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I was reading the book "Advanced Calculus" by Loomis and Sternberg and I was following everything perfectly until I came across a paragraph which I have attached here.

attached paragraph

My first confusion is that I am unable to understand what the authors are trying to say in this paragraph about hanging quantifiers and how does the first ambiguous statement become true and second become false?. My second confusion arises when I came across two statements: $$'[(\forall x)(x<y)](\exists y)'$$ and $$'(\forall x)[(x<y)(\exists y)]'$$ My problem is that a quantifier has been used after the predicate $(x<y)$ in both the statements. How is this possible? And how does first is false and second is true? I have never seen such a way of writing logical statement.

My current understanding:

I understand that the order of quantifiers are important.

"Every $x$ is less than some $y$" is False.

"Some $y$ is greater than every $x$" is False.

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    $\begingroup$ It means simply that in natural language we can move around "quntifiers" in a statement, like e.g. "some y is greater than every x" causing troubles in corerctly understand the sentence. This is due to the fact that the order of quantifiers matters: $\forall x \exists y (x < y)$ is true while $\exists y \forall x (x < y)$ is false. $\endgroup$ – Mauro ALLEGRANZA Apr 4 '18 at 12:35
  • $\begingroup$ @MauroALLEGRANZA and why in the last sentence the authors are saying that 'every x is less than some y' is true? I understand 'some y is greater than every x' is false. $\endgroup$ – Vivek Apr 4 '18 at 12:39
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A formula like $∀x[(x < y)(∃y)]$, which is wrongly written according to every mathematical logic textbook, is proposed by the authors as a way to mimick more closely the way we use quantifiers in natural language.

The case of "every $x$ is less than some $y$" is ambiguous beacuse it is not clear which is the "inner" quantifier (the first applied one).

The use of parentheses in the formulas determine the scope of quantifiers.

In the formula $∀x[(x < y)(∃y)]$ the scope of the existential quantifier is the subformula $(x < y)$, and thus we have to read it as $∀x[(∃y)(x < y)]$, which is true in $\mathbb N$.

In the formula $[∀x(x < y)](∃y)$ the scope of the existential quantifier is the subformula $∀x(x < y)$, and thus we have to read it as $∃y[(∀x)(x < y)]$, which is false in $\mathbb N$.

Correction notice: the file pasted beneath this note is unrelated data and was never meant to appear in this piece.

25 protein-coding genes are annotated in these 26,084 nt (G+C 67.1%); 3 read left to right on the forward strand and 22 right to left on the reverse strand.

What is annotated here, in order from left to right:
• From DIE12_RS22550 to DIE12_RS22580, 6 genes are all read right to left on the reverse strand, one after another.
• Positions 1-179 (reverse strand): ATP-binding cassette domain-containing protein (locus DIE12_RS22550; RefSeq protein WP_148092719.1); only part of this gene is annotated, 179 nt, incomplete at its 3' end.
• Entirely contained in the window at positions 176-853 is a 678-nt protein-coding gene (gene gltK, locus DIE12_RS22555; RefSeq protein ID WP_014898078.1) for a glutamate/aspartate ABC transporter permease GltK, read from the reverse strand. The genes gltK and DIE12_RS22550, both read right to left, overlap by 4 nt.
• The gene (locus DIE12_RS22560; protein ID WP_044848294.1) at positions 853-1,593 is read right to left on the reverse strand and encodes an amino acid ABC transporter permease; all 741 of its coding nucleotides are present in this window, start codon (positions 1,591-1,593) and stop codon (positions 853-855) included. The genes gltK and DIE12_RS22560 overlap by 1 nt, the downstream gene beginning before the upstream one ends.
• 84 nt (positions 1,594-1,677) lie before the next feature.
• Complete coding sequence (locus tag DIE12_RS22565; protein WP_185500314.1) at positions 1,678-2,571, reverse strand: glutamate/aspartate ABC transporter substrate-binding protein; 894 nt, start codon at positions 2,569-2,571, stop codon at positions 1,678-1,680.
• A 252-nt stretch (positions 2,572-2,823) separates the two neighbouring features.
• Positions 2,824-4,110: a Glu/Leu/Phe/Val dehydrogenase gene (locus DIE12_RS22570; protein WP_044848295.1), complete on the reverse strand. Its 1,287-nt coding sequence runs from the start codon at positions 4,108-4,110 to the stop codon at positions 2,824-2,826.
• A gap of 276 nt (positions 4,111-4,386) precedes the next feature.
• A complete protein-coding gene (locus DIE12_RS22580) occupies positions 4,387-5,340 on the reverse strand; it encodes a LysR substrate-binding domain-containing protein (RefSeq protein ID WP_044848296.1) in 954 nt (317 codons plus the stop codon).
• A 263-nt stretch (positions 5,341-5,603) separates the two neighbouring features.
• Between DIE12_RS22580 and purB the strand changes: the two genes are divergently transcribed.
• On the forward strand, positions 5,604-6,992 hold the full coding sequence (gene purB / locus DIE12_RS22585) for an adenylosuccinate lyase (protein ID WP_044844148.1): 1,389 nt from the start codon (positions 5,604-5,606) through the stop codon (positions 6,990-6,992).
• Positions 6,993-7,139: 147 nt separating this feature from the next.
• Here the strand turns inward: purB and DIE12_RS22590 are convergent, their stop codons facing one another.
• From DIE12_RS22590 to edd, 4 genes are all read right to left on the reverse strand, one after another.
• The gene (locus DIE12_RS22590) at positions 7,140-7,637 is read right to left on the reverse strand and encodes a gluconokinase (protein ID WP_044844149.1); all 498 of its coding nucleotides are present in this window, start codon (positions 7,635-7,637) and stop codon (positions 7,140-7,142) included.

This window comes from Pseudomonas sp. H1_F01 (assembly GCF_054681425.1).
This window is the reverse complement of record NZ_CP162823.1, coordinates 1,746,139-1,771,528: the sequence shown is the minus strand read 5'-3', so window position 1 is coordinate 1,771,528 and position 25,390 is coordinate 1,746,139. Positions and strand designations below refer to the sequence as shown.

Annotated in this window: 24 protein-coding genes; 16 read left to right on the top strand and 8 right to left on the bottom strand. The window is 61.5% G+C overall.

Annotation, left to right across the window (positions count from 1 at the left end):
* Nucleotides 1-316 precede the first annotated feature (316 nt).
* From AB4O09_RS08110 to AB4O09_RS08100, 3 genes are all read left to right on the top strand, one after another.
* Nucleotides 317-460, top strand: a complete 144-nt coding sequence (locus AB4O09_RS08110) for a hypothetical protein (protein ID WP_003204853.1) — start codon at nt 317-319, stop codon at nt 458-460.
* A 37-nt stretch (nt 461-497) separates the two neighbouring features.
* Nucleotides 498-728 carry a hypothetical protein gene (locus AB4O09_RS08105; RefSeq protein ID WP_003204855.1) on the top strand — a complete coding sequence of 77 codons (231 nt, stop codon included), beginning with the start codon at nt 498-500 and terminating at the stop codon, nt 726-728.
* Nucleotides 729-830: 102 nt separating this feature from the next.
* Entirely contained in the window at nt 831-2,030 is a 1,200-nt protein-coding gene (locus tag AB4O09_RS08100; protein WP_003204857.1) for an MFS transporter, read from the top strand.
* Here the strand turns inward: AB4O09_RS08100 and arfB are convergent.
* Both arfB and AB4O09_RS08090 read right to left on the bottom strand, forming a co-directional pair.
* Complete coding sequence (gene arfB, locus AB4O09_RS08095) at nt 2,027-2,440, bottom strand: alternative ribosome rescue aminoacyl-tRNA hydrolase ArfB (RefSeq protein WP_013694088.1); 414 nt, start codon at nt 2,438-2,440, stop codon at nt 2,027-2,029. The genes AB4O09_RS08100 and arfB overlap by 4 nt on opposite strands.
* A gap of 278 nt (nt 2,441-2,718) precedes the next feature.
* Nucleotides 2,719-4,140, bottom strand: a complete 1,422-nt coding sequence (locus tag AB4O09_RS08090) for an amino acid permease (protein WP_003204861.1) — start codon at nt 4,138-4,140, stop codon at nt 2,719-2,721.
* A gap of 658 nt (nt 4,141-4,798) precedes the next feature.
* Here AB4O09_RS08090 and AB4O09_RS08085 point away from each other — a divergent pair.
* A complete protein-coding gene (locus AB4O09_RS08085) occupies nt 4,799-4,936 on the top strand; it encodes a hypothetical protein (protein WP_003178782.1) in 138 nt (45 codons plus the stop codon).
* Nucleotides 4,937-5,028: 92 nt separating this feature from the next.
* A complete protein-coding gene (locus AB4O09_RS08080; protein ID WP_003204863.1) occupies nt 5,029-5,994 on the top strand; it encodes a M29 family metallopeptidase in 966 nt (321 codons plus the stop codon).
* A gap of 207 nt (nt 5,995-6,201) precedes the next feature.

In the case of "every $x$ is less than some $y$", we can read it as follows : for every $x$ we can find some $y$ (one is enough; choose : $x+1$) such that $(x < y)$.

In this reading, the right-hand existential quantifier is read as the "inner" one.

The second example has the same ambiguity. If we use the same "rule" above and read the right-hand universal quantifier as the "inner" one, we have : there is some $y$ such that for every $x$ : $(y > x)$.

The conclusion is :

use "hanging" quantifiers [quantifiers put at the end of the sentence, instead that in front of it] only if [you] are sure the reader will understand their order of application.

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    $\begingroup$ so you mean 'every x is less than some y' is same as $\forall x \exists y (x < y)$ and 'some y is greater than every x' is same as $\exists y \forall x (x < y)$? $\endgroup$ – Vivek Apr 4 '18 at 12:53
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    $\begingroup$ @Vivek - this is the more "natural" way to resolve the ambiguity of natural language corerctly discussed by the authors. $\endgroup$ – Mauro ALLEGRANZA Apr 4 '18 at 12:57
  • $\begingroup$ @MauroALLEGRANZA I understood what you are saying, just clarify one more thing, I am unable to justify to myself that 'every x is less than some y' is true. Don't you think the same? Let some y=7, every x is not less than 7, for example x=8,9,10... $\endgroup$ – user521346 Apr 4 '18 at 13:19
  • $\begingroup$ @MauroALLEGRANZA tell me if my following conclusion is right, "every x is less than some y", 'inner' quantifier is $\exists y$ and in "some y is greater than every x", 'inner' quantifier is $\forall x$. Am I right? $\endgroup$ – user521346 Apr 4 '18 at 14:18
  • $\begingroup$ @Simba - correct. But the ambiguity of natural language is "neutral" between the two: this is the gist of the (little bit convoluted) discussion in the book. $\endgroup$ – Mauro ALLEGRANZA Apr 4 '18 at 14:21

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